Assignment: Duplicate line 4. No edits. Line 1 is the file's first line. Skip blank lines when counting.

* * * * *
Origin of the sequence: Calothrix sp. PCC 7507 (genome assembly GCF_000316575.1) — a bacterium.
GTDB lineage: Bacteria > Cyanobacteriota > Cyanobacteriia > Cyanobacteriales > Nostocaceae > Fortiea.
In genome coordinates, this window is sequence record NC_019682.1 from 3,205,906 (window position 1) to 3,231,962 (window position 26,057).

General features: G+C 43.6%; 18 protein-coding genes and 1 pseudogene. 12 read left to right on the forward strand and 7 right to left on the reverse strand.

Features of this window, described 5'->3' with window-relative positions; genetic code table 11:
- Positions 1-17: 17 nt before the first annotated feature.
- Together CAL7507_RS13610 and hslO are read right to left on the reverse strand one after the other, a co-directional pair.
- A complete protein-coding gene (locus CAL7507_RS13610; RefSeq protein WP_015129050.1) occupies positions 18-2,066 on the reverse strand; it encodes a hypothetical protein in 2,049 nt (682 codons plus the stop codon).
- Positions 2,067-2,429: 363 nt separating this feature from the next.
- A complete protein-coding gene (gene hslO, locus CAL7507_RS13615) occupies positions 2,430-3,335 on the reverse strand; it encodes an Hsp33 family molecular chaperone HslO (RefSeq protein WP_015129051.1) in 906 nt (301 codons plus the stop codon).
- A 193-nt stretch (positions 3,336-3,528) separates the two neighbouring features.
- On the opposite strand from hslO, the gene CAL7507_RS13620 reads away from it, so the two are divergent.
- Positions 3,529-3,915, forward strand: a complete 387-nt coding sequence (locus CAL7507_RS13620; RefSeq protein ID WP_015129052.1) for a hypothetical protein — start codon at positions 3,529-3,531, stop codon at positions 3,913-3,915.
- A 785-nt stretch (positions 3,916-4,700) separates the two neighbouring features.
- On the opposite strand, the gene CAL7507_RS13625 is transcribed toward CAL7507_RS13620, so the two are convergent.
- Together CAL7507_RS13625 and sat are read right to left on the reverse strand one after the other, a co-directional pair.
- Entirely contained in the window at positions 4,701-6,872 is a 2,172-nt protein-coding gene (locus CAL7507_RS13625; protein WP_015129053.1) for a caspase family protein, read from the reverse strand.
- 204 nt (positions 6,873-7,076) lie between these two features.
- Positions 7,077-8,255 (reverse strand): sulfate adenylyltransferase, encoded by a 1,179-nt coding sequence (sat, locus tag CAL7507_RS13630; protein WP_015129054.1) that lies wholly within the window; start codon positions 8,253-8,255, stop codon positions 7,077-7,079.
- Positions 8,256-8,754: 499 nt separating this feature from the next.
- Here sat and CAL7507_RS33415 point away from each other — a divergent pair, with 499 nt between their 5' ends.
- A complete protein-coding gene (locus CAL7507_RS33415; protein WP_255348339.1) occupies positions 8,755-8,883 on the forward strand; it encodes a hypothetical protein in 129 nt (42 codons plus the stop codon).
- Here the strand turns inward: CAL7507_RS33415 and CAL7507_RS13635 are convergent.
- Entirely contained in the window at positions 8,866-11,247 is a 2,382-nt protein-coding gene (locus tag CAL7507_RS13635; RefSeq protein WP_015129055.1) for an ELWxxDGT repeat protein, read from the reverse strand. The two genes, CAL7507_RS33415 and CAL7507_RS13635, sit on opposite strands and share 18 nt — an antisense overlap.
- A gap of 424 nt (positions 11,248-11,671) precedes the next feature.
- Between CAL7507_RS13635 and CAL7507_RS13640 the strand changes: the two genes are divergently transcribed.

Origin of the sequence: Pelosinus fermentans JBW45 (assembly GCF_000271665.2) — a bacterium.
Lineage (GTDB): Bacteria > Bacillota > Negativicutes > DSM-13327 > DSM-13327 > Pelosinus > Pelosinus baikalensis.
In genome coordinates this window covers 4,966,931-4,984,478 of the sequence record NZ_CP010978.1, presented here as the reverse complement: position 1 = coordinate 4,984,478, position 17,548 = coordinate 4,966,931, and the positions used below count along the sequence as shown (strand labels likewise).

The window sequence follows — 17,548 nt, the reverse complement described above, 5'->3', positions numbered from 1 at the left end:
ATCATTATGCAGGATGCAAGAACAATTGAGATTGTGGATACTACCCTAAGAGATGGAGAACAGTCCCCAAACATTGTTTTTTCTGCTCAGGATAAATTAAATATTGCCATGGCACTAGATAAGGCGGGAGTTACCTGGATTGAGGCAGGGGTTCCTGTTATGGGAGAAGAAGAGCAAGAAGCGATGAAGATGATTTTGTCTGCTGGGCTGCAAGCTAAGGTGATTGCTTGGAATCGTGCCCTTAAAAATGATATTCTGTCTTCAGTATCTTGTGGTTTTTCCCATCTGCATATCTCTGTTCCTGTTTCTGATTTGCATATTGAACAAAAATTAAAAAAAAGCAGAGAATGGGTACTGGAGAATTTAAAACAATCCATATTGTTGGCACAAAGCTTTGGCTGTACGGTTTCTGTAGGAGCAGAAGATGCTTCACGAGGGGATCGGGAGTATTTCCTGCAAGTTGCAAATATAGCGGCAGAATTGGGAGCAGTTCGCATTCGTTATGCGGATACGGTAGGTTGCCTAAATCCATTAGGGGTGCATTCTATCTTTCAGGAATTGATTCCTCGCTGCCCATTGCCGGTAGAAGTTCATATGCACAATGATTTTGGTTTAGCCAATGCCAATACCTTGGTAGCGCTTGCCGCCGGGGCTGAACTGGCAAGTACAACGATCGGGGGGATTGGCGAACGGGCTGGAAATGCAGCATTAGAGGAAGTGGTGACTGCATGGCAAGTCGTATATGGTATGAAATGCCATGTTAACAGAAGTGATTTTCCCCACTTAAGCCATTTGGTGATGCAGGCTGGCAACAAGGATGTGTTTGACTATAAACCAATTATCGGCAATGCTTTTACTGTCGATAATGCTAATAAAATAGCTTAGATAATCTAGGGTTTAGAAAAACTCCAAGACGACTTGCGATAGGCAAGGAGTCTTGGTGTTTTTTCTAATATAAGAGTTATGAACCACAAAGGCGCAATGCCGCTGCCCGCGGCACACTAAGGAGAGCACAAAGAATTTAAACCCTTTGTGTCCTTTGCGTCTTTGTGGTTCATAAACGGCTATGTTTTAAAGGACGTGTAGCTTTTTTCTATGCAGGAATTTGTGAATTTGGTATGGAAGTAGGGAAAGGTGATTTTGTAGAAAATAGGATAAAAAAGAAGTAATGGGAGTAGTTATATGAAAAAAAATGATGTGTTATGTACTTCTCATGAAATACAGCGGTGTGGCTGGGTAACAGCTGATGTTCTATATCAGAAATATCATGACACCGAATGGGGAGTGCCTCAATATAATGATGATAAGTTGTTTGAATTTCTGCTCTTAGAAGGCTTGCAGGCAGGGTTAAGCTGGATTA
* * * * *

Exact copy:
General features: G+C 43.6%; 18 protein-coding genes and 1 pseudogene. 12 read left to right on the forward strand and 7 right to left on the reverse strand.